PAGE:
Kaufman, Anderson and Oakes, Circuit Judges.
This is an appeal by Briarcliff Candy Corp. (taxpayer), formerly Loft Candy Corp. (Loft), from a decision of the Tax Court which held that substantial expenditures made by Loft in the tax year July 1, 1961 to June 30, 1962, in developing a market for the sale of its candy to wholesale customers were made to acquire a capital asset, 26 U. S. C. § 263(a) (2), and not deductible as ordinary and necessary business expenses under 26 U. S. C. § 162(a).
The Loft Candy Corp. and its predecessors had, since late in the 19th century, engaged in the manufacture and sale of candy and confectionery products. More than 80% of its sales were made through its own retail stores, and the rest were through wholesale customers. Its retail stores were located in the thickly populated urban centers in the northeastern part of the country.
During the 1950's there began in this country, particularly in the northeast, a major demographic phenomenon in the form of a population shift of thousands of people from the urban centers to the suburbs. This gave and has continued to give rise to very serious problems for municipal, state and the federal governments, many of which still remain unresolved. The social and economic consequences have been far reaching; and urban centered businesses, large and small, have been compelled to take measures to meet the change, in the interest of survival.
In response to the effect of this exodus, the taxpayer at first sought to retain the numbers of its customers by opening retail candy stores in the suburbs but each such outlet could only attract a fraction of the sales volume achieved by the stores in the urban centers, which resulted in proportionately higher operating cost and a lower profit margin. Its operating profits for the fiscal years ending June 30, or thereabouts, of 1958 through 1961 were as follows:
In the latter part of 1961 taxpayer's management instituted a program of soliciting independently operated retail outlets such as drugstores, card stores and the like, to include in their businesses the retail sale of Loft's candies. Taxpayer, in its own organization, set up a separate "franchise" division headed by a vice president and staffed with a sales manager, several salesmen and clerical personnel. Its task was to persuade these storekeepers to take on the retail sale of Loft's candies, to enter into agency or franchise contracts with them, specifying the terms under which candy would be furnished at wholesale by taxpayer and handled and sold by the retailer, and to see that the contracting stores were properly serviced and had a proper flow of merchandise. In each of these contracts the retail store proprietor agreed to set aside a space in the store for refrigerating display and storage counters at his own expense, to be exclusively devoted to the sale of Loft candies, and to use his best efforts to sell these candies to his customers. Taxpayer agreed to supply the retailer with its candies at a discount from retail prices and to assist the proprietor in setting up and operating the facility. It also agreed not to enfranchise a competing drugstore within a specified area. The contracts remained in operation for terms varying from one to five years and after the initial term, it was to continue from year to year unless terminated by one party giving 30 days notice to the other.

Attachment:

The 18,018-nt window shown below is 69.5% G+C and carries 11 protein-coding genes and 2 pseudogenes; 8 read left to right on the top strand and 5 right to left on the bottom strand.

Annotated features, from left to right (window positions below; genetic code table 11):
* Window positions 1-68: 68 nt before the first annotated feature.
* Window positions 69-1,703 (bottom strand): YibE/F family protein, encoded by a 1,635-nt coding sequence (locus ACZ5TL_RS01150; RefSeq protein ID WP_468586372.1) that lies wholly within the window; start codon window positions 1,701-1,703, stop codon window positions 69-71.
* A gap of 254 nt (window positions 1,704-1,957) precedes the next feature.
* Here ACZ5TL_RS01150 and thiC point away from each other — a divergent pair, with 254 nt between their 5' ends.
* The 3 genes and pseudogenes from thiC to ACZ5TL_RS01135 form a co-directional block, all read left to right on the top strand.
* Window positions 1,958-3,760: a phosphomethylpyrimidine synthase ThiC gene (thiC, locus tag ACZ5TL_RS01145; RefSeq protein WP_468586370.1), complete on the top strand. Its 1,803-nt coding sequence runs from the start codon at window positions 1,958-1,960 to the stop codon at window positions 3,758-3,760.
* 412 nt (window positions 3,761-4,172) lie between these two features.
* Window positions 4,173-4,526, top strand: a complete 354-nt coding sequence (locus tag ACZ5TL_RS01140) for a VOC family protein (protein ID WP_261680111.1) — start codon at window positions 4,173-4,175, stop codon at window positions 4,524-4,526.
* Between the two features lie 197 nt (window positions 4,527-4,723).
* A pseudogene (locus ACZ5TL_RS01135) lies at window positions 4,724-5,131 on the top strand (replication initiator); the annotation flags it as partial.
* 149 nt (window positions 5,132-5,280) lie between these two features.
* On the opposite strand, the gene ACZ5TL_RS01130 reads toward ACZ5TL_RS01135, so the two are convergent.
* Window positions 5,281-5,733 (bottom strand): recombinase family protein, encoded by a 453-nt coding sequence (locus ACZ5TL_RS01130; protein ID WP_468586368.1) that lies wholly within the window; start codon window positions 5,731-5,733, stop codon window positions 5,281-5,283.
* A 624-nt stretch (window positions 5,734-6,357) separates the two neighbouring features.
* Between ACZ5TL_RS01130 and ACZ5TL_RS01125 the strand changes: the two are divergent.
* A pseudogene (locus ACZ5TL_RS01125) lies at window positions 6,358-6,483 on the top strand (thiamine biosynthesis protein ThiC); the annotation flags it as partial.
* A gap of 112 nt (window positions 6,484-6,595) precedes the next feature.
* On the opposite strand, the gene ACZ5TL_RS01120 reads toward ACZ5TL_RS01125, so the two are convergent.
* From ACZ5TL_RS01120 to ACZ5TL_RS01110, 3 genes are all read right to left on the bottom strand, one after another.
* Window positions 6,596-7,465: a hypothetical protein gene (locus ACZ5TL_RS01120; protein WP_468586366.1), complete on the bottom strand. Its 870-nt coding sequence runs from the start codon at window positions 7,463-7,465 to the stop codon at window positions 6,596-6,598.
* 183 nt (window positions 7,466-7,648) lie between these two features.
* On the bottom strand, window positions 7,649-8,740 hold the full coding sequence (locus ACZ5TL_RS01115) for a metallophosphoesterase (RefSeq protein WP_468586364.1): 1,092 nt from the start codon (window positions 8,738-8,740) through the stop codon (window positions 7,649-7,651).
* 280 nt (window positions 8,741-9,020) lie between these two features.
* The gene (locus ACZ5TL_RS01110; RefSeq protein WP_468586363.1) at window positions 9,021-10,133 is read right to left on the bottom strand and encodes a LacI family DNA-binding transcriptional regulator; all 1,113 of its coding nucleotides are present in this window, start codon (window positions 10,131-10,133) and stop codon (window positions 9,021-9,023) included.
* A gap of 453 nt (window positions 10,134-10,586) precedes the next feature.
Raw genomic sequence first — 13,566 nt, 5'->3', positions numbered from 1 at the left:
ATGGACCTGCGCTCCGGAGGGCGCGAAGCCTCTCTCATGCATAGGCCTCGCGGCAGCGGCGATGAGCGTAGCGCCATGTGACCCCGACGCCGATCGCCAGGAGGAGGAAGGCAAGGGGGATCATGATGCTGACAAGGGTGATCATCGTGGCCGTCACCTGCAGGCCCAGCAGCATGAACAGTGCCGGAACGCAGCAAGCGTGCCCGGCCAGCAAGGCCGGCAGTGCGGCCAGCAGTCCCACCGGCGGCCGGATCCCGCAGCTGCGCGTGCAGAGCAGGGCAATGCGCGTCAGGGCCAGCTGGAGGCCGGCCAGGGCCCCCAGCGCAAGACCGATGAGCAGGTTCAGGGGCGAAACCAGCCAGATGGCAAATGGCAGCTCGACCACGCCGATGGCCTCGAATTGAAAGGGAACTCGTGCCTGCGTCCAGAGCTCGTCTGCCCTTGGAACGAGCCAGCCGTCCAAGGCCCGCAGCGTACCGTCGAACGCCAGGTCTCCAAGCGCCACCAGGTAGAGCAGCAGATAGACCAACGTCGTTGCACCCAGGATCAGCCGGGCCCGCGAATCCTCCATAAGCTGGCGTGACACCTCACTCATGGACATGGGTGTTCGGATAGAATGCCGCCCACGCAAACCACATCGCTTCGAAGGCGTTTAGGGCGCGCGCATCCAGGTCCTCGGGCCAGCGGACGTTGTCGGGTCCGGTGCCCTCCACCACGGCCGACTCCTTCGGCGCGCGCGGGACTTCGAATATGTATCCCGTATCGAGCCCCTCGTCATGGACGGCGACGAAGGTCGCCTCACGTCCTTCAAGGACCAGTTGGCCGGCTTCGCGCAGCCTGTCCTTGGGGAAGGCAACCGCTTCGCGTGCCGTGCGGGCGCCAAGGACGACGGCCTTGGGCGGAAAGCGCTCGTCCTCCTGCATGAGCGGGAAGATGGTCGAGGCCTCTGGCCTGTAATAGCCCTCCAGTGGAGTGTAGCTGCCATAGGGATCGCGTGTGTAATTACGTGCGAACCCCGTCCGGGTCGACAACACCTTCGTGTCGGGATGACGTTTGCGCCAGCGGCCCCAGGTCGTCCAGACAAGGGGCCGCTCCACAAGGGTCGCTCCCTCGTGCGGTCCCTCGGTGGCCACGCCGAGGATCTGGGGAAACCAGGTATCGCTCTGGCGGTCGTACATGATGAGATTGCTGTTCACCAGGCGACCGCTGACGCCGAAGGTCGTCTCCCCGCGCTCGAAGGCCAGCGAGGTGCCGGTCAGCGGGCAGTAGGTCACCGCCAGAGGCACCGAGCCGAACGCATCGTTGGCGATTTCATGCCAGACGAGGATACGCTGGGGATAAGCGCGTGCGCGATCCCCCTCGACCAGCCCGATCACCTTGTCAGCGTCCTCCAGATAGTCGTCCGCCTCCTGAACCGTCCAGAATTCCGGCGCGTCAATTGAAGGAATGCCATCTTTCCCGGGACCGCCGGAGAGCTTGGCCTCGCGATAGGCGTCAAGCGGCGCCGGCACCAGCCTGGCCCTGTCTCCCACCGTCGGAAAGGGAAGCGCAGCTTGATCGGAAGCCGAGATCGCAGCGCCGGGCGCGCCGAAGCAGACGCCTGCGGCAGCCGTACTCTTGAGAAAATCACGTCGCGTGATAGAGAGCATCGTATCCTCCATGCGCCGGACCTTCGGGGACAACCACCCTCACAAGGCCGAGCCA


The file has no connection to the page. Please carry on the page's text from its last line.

Beginning in the latter part of 1961, the franchise division of the taxpayer embarked upon an extensive advertising campaign. It advertised in drugstore trade journals and circularized proprietors by mail to interest them in becoming a retail outlet for taxpayer's products. In the tax year ending June 30, 1962, it mailed circulars, with attached reply cards to 50,000 independent drugstores. The 2,000 response cards received were followed up by telephone calls and personal visits by salesmen. By June 30, 1962, 600 appointments were arranged and 159 contracts were entered into.
The net expenses incurred by the taxpayer in operating the franchise division for the taxable year ending June 30, 1962 were $332,869. The Commissioner divided the items making up this total into two categories of expenses which he labeled, "Promotional Expenses" and "Recurring Operational Expenses."*fn1 The promotional expenses aggregated $212,028, and these he disallowed as part of taxpayer's claimed net operating loss carry back from the taxable year ended June 30, 1962 to the taxable year ended June 27, 1959. The Commissioner's action was upheld by the Tax Court and the taxpayer has appealed. We reverse.
On May 3, 1971, the taxpayer sold its business to Barricini Stores Inc. The history of taxpayer's franchise division between year ending June 30, 1962 and the date of the sale of the business is significant and of interest. The following shows the agencies opened and closed during each year through June 1968, and the number in operation at the end of each year through June, 1969:
Agencies Agencies ing at close
Taxable year opened closed of tax year
June 26, 1965 415 75 1,186
July 2, 1966 268 74 1,380
July 1, 1967 112 132 1,360
June 27, 1968 195 90 1,465
Of the original 159 agencies in operation on June 30, 1962 about 120 were continuing to sell Loft's candies on June 28, 1969.*fn2 The taxpayer's management, however, decided by January 1, 1969 that the returns from the franchise division were not sufficient to compensate for the administrative problems and particularly the restrictions (such as territorial restrictions) with which it was burdened under the agency contracts, and it therefore determined to terminate the agency contracts as soon as it could under their terms. The entire expenditures for and efforts of the franchise division made very little change in net sales. In the fiscal years 1958 through 1970 the net sales were as follows:
Fiscal year Division Other ...